Yoga poses that build core AND make you a better surfer? We’ll take ’em.
Vinyasa teacher Cristi Christensen, co-founder of Yoga Surf Camp, a 180-minute workshop that combines beachfront yoga with surf lessons at Exhale Center for Sacred Movement in Venice, Calif., says yoga is the perfect complement to catching waves. In fact, many pro surfers (including Laird Hamilton and 11-time world champion Kelly Slater) swear by yoga as their secret weapon.
“Yoga helps to increase flexibility, improve balance and gain core strength and awareness,” and a strong core is the perfect starting point for surfing, says Christensen. “Yoga teaches us presence to remain calm and to return to our breath again and again no matter what the outside circumstances, all tremendous skills to have while out in the water.”
Are you new to surfing or an experienced board babe? Either way, adding these 5 poses to your regular practice will help you reap big rewards on and off the beach:
Goddess Pose with Eagle Arms
Step your feet approximately three feet apart. Turn your toes out approximately 45 degrees and spin your heels in. On an exhale, start to bend your knees until your thighs are parallel to the ground. Make sure your knees are over the center of your foot. Raise your arms straight ahead to shoulder height, palms facing one another. Cross your right arm on top of the left and bend and hook your elbows. The backs of your hand reach for one another or wrap around your wrists. On an inhale, lift your forearms up a few inches and, on an exhale, reach the forearms away from you, spreading your shoulders on your back. Engage your core by drawing your navel in and up, and add this pulsing rhythm into your legs as well. Inhale, straighten the legs a few inches, exhale, sit deeper as the hips lower toward thigh height. Repeat the pulsing arms and legs simultaneously for 5 to 7 breaths. After the last one, slowly free the arms and straighten the legs. Repeat on the other side.
Warrior II to Side Angle Pose
Step your feet wide apart and raise your arms up to shoulder height. Your wrists should line up over your ankles. Turn your right foot out 90 degrees and turn your left foot perpendicular to the right. Inhale, engage your core and exhale bend into the right knee. Be sure that your knee is gently pressing open and tracks over the center of your foot. Bring your attention to your back foot now and ground the outer edge of your foot up the entire leg (stay here for 3 breaths). On your next exhale, bring your right forearm to your thigh and stretch and reach your left arm up to the sky. Lengthen the sides of your body while turning the underbelly of your waist and chest up to the sky. Breathe into the sides of the body and the entire length of your spine for 3 to 5 deep breaths. Repeat on the left side.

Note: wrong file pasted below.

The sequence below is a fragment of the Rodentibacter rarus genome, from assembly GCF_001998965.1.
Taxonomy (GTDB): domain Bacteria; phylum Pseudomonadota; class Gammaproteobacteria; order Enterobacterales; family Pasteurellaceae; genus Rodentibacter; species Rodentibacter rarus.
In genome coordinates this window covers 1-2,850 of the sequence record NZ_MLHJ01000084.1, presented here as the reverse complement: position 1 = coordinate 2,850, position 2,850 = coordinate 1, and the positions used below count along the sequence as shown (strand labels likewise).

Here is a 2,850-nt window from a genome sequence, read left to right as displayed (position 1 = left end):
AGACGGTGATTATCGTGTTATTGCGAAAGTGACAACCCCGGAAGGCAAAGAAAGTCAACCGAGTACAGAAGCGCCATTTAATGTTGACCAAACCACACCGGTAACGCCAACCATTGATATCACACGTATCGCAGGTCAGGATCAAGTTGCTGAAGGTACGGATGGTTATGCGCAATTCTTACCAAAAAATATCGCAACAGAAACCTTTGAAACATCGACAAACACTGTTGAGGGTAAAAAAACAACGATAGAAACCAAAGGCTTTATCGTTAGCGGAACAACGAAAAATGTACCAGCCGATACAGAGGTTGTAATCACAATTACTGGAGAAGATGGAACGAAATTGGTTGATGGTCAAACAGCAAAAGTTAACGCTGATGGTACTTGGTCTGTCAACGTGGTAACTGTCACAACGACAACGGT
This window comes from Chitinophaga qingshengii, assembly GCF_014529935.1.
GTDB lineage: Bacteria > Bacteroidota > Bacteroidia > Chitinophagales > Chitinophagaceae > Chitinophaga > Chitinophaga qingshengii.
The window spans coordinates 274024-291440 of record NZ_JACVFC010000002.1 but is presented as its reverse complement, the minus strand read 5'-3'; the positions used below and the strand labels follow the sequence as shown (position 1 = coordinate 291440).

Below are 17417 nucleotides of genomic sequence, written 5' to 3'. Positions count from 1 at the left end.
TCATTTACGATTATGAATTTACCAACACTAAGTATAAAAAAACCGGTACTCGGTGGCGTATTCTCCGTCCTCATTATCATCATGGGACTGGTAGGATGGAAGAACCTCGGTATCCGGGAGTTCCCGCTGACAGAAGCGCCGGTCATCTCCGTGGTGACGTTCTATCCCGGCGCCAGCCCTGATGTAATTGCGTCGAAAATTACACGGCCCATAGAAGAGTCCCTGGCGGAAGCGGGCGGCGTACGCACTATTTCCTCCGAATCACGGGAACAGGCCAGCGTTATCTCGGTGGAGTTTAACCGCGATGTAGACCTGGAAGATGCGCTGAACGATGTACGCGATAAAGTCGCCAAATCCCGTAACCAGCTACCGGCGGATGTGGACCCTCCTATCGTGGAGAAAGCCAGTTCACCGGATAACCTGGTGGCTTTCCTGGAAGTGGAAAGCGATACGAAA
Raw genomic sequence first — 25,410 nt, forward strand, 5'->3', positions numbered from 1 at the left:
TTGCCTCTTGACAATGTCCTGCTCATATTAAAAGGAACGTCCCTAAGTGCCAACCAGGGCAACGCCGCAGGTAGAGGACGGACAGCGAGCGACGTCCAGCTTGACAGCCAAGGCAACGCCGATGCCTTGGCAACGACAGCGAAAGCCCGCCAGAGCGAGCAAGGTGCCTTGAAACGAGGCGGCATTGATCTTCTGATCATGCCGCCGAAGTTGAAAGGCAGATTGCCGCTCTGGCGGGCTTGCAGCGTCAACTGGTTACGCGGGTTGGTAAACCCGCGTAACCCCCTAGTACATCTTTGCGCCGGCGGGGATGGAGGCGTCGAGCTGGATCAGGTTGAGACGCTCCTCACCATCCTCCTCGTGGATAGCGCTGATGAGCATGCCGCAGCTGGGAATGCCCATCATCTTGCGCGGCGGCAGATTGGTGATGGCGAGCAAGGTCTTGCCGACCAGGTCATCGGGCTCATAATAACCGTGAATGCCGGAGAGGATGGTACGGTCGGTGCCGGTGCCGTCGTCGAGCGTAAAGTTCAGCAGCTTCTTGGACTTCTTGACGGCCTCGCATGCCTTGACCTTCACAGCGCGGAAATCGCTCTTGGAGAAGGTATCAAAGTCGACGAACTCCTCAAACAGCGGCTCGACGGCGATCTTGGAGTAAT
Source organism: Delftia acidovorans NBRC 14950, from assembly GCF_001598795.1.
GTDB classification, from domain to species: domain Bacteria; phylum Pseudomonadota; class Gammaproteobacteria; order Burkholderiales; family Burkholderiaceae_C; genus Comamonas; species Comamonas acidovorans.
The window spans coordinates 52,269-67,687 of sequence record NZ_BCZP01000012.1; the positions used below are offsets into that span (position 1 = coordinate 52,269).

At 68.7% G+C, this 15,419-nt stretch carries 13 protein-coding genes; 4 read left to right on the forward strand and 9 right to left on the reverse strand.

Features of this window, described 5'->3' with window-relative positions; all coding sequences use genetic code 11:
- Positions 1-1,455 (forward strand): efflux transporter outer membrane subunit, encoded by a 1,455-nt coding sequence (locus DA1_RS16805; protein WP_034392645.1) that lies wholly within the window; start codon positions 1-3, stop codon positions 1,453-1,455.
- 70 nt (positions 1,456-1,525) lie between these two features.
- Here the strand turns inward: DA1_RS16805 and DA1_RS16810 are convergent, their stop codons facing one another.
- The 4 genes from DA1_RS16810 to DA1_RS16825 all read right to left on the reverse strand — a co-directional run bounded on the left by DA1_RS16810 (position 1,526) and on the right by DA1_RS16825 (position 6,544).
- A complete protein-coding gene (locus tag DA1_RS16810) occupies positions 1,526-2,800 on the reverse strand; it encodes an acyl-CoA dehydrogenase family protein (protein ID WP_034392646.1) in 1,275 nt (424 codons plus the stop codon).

Plank is an excellent pose for gaining strength and stability in your core and your shoulders. This will help you build the power for your pop-ups (surf-ese for getting on your feet). Start on all fours, placing your hands directly under your shoulders. Gently spread your fingers apart, grounding all four corners of your palms. Tuck your toes under and lift up behind your knees to straighten your legs. You want your hips and shoulders at approximately the same height. Draw your abdominal wall up to support the entire length of your spine. Your tailbone lengthens in the direction of your heels as your pubic bone moves toward your navel and your navel extends toward your heart. Keep your neck long and breathe. Start with 30 seconds and build up to 90.
Anahatasana (Heart Chakra Pose)
Start on all fours and begin to walk your arms forward, lowering your chest and forehead toward the ground. Keep your hips right above your knees. If there is no pain in the shoulders, press into the palms, lift the forearms up off the ground and melt the back of the heart. Remain in the pose for 5 breaths.
Locust Pose (Salabhasana)
Lie on your belly and place your hands right under your shoulders. Your legs are either together with the ankles touching or hips-distance apart. Lengthen your buttocks toward your heels and extend and reach through your legs and spread your toes. Inhale and, on an exhale, press the pelvis down and lift your hands, chest and feet off the ground. Lift with the whole of the spine not just from the back of your neck and keep the legs active and strong. This will help keep space in your lower back and keep you from compressing and jamming up the lower back. Try coming up and down for 3 rounds on your breath. Inhale up, exhale to lower and, on the 3rd round, hold the lifted posture for more breaths.
–Dana Meltzer Zepeda